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    Joe & Performance - The do's and don'ts of coffee & exercise

    May 31, 2017 3 min read

    Joe & Performance - The do's and don'ts of coffee & exercise

    by Wendy Winn, PT, OCS, NY Custom Performance 

    Joe and Performance

    The most humbling running experience of my life occurred because of too much caffeine during a half marathon in my great home state of Massachusetts. I showed up from New York City the morning of the race, sleekly sporting a full outfit of compression gear, (overly) bold and ready to take on my small hometown race. There were only a few elite runners in the group, and I was feeling very confident in my abilities. I chugged a large coffee (Dunkin' Donuts!) and and hit the pavement.  


    Feeling energized, I turned the corner, and before me was the steepest hill I had ever seen! I only train on flat roads at home, and I had, of course, forgotten to check the elevation map. As I struggled up a hill at the 6th mile, I spied a group of volunteers handing out gels. I gratefully grabbed two and gobbled them up, hoping to restore the glycogen stores that were zapped from the many (many!) hills. A few minutes later my heart started racing, my stomach began to churn, and I was shaking like a leaf! I looked down and discovered that my trusty vanilla gels now contained caffeine. As if the hills weren't enough, I struggled through the last seven miles, barely able to cross the finish line. Caffeine has always been my friend, but that day I learned that it had to be used in moderation!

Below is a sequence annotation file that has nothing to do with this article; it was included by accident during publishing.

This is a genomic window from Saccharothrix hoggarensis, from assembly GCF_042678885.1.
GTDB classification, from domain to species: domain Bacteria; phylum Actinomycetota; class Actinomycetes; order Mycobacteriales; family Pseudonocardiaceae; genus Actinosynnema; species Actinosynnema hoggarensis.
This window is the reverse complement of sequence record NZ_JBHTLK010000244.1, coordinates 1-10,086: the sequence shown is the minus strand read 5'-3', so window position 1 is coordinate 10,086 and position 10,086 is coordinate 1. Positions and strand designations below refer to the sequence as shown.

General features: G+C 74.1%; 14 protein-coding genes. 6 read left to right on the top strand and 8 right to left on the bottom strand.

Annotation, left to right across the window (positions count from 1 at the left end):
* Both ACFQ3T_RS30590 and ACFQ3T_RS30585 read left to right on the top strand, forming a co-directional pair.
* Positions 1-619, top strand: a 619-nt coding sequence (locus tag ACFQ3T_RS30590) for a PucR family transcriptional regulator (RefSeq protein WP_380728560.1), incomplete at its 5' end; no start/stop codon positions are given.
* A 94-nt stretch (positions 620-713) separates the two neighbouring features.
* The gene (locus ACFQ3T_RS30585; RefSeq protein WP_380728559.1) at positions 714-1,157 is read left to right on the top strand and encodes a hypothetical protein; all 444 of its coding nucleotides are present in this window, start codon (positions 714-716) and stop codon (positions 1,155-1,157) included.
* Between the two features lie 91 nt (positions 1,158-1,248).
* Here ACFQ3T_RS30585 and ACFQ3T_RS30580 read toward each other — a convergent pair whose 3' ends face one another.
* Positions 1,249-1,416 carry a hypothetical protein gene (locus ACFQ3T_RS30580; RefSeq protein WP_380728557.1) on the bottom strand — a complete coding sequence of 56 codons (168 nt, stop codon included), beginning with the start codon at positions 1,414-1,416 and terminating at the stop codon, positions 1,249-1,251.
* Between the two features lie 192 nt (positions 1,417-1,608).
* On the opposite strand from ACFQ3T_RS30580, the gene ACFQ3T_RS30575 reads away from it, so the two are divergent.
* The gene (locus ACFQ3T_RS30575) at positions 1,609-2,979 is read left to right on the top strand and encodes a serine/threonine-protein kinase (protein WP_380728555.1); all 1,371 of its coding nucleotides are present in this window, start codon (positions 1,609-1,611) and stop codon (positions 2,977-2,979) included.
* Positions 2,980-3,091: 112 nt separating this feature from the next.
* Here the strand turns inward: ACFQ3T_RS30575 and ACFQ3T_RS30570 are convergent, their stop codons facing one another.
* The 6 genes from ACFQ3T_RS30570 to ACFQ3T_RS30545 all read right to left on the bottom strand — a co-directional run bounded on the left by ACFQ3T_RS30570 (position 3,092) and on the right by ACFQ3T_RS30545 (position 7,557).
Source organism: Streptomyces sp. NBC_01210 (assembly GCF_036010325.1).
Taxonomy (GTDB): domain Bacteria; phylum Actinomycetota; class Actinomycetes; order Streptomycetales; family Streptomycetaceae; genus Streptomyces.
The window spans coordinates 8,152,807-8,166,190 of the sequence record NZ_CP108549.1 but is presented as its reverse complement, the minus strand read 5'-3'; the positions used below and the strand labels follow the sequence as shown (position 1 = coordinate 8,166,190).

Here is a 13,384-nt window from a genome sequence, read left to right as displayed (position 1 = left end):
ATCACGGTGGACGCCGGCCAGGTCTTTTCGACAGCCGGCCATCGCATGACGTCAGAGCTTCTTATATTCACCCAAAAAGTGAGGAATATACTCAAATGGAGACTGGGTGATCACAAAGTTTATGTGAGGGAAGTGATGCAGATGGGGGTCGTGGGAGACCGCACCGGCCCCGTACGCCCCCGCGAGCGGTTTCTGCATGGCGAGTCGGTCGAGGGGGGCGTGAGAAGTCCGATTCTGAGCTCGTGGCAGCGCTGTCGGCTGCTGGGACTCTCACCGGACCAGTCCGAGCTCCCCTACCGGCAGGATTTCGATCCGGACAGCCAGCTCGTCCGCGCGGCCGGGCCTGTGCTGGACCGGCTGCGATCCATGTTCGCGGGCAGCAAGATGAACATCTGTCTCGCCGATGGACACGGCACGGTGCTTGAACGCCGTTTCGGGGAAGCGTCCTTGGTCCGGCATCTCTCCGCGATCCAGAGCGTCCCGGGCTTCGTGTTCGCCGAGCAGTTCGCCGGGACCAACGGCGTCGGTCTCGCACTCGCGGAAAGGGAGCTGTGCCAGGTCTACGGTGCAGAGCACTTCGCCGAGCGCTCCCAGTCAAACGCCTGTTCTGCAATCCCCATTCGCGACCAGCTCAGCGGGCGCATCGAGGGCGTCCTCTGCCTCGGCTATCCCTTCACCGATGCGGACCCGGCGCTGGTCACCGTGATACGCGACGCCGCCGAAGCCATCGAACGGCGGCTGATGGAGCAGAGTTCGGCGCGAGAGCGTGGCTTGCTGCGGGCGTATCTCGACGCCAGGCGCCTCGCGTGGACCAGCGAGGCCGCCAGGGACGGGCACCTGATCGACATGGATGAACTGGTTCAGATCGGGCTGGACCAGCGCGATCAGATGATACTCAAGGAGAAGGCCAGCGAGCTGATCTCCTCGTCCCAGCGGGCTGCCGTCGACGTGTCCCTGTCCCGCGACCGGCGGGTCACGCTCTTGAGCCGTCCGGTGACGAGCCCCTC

What’s to love?

    Long touted as the legal drug for sports performance, the positive effects of caffeine on running performance are well-documented. Caffeine has been proven to:

    • Decrease the perceived effort for endurance running. Coffee can literally make running seem easier!
    • Increase the desire to run more often. Studies have shown that mice voluntarily  run more often on a treadmill…errr wheel when given caffeine versus sports drinks or a placebo!
    • Heighten neurological readiness for sport. Your brain and body will be prepped to go!
    • Increase heart and respiratory rate, increasing blood flow to muscles. No brainer!
    • Mobilization of fat stores. After glycogen (blood sugar) is used up, caffeine helps mobilize fat stores for use as energy!

    What’s not to love?

    When dealing with caffeine, the following side effects must be considered: indigestion, headaches, anxiety, agitation, restlessness, insomnia, nausea, frequent urination and increased heart and respiratory rate.

    How much should be used?

    In studies examining performance, anywhere from 200- 1000 mg have proven to positively affect running performance for endurance running. The jury is still out for sprinters.

    Beware: while caffeine seems like a leading edge, be cautious when competing at the national level! The IOC limit is approximately 1,000 mg (or 12-15 mcg caffeine per liter of urine.)

    See how your coffee brands rank! For every 16 oz:

    Dunkin Donuts: 250 mg

    Peets: 267 mg

    Caribou: 305 mg

    Starbucks: 330 mg

    Seattles Best: 330 mg

    Killer Coffee: 500+ mg (whoa!)

    What about energy drinks or soda?

    I think it goes without saying that we cannot in our good conscience recommend supplements with chemical basis. But, if you’re dying to know:

    Red Bull (12 oz): 111 mg

    Coca-Cola (12 oz): 34 mg 5 hour energy (2 oz): 200 mg


    We love the concept and the product(!), but it contains sugar alcohols, which for some people increases flatulence, bloating, and abdominal discomfort. 50 mg per piece (2 pieces in a pack)

    Looking for more? www.caffeineinformer.com offers a search tool!

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